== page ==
A Chat with James FrainSeptember 17th, 2013 | Posted by in Starz
There’s a short list of actors who can believably play calm, sophisticated and sadistic, with silky smoothness on top – and James Frain is certainly on it. Because of this, Frain usually is cast in less sympathetic roles – the latest being Richard Neville, 16th Earl of Warwick in “The White Queen,” the main who went down in history as The Kingmaker.
Lord Warwick was King Edward IV’s closest adviser until Edward botched Warwick’s plans for a political marriage by secretly wedding Elizabeth Woodville, a commoner. The Kingmaker’s disapproval bloomed into a full blown rebellion, culminating in a battle that ended his ascension and his life. The real Warwick died in battle in 1471, but U.S. viewers of “The White Queen” saw Frain’s Warwick slain last Saturday night. The day before that episode aired, we chatted with him on the phone about what it was like to go out swinging a sword; how different this onscreen death was from his messy demise on “True Blood”; what dream role is next on his inner-child’s wish list; and whether viewers will see him again on NBC’s “Grimm” when it returns at the end of October.*
(*Please note that the “Grimm” portion of this Q&A was previous posted on Friday due to previously unreported details about the future of Frain’s character Eric Renard.)
This is the second time in recent memory that cable viewers have seen you die spectacularly onscreen. Before that, I think, we watched you explode into a pool of goo on “True Blood”.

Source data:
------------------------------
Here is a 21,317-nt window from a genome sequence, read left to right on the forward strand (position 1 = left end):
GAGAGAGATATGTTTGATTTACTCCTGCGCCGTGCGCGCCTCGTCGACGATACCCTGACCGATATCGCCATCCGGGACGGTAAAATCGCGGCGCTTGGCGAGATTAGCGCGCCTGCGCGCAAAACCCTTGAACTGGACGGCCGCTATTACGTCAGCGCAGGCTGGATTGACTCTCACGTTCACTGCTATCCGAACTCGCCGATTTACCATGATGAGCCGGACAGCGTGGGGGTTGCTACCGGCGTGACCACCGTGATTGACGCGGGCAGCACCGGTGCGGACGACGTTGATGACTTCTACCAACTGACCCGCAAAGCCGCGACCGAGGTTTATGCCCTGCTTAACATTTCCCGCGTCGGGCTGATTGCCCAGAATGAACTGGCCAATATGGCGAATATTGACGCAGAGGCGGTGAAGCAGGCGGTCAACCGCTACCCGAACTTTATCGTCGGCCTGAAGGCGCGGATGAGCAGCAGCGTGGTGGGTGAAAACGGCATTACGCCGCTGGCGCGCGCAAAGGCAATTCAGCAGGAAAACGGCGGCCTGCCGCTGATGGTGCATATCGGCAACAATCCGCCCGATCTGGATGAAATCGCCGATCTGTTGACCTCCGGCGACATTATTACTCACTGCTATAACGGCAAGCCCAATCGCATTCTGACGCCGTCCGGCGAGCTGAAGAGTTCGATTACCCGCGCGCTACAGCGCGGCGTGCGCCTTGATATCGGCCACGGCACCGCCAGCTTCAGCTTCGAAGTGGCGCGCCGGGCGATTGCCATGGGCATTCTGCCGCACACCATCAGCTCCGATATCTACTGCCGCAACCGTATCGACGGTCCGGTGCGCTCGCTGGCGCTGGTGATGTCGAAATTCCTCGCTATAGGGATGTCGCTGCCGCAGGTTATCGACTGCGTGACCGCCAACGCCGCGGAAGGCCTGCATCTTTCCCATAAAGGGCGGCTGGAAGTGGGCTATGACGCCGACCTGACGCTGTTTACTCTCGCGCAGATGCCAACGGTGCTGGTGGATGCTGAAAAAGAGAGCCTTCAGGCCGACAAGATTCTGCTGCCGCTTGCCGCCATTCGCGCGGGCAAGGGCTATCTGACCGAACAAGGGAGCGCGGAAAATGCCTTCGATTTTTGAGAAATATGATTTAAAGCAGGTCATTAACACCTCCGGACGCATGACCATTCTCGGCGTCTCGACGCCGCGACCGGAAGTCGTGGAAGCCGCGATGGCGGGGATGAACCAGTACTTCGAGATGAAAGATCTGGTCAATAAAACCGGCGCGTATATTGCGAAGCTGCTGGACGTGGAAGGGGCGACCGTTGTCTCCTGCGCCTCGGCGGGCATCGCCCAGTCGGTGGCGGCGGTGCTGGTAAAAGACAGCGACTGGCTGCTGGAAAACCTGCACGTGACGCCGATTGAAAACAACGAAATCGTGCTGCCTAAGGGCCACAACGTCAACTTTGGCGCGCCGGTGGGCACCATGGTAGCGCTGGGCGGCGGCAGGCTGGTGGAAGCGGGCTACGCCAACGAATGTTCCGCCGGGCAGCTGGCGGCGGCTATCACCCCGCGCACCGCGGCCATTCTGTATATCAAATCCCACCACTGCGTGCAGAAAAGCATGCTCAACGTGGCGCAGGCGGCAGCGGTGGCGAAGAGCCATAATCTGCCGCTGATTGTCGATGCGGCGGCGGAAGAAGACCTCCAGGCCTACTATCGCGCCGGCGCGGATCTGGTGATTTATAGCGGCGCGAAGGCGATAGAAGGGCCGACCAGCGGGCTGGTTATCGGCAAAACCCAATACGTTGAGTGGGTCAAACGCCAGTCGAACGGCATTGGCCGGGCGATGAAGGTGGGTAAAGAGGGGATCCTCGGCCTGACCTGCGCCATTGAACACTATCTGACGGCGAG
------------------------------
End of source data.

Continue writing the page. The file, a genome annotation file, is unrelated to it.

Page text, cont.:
Mmm-hmm. Yeah. And in Tron:Legacy, someone cuts my head off and then my head explodes on floor into a million pieces of glass. Dying is a bit of theme, isn’t it?
Well, I think you have a little bit to go before you catch up with Sean Bean. But in terms of talking about onscreen death, I must imagine this (“The White Queen”) was a little bit different. Usually, when one reads interviews with actors after their character has died, they talk about the experience of saying goodbye to the character, and maybe admit that it was a bit of a surprise. But here, you knew going in that your character was going to die because it had already been written in the history books. Can you talk about the difference between that, and say, “True Blood”? Did you know that you were going to have a limited run there?
No. I didn’t know I was going to die on “True Blood”. But, you know, they go through a lot of people. People have got to get eaten and stuff, don’t they? I mean, I came in as a new character, and when you come in as a new character on those shows, you’re brought in as a recurring guest star and they either decide to either develop your character or not. And I got the feeling that they felt that Franklin was so crazy and so obsessed with Rutina Wesley’s character that he was never going to leave her alone. He’s gotta go! But it was a fun flash-in-the-night kind of part. Great part. I loved it.
In this one, originally you weren’t going to see my death. But one of the director said, ‘I think with Warwick, we need to see him on the battlefield and we need to give him his death moment.’ And I was like, ‘Now that’s my kind of director. I’m feeling that!’
So what we did was, we shot a battle scene that they didn’t actually have scripted. And I basically fight to the death in a full suit of armor with a massive great sword, and a cape and the whole thing, and I give a speech, and it’s just awesome! It absolutely ticks the box on your eight-year-old fancy of being a knight in shining armor. I’m like, “Tick! Next: alien! Alien next!”
Ha! You want to play an alien next?
Yes, because I did a cowboy in The Lone Ranger but I can probably get another shot at that because, um, The Lone Ranger didn’t take off. But it was fun to be a cowboy. We trained how to ride a horse, cowboy-style. It was an amazing experience. But for me, slugging it out with these dudes with the broad sword and the shining armor, it was like, yeah, that is totally my speed. I loved it.
Did the armor get kind of heavy after a point?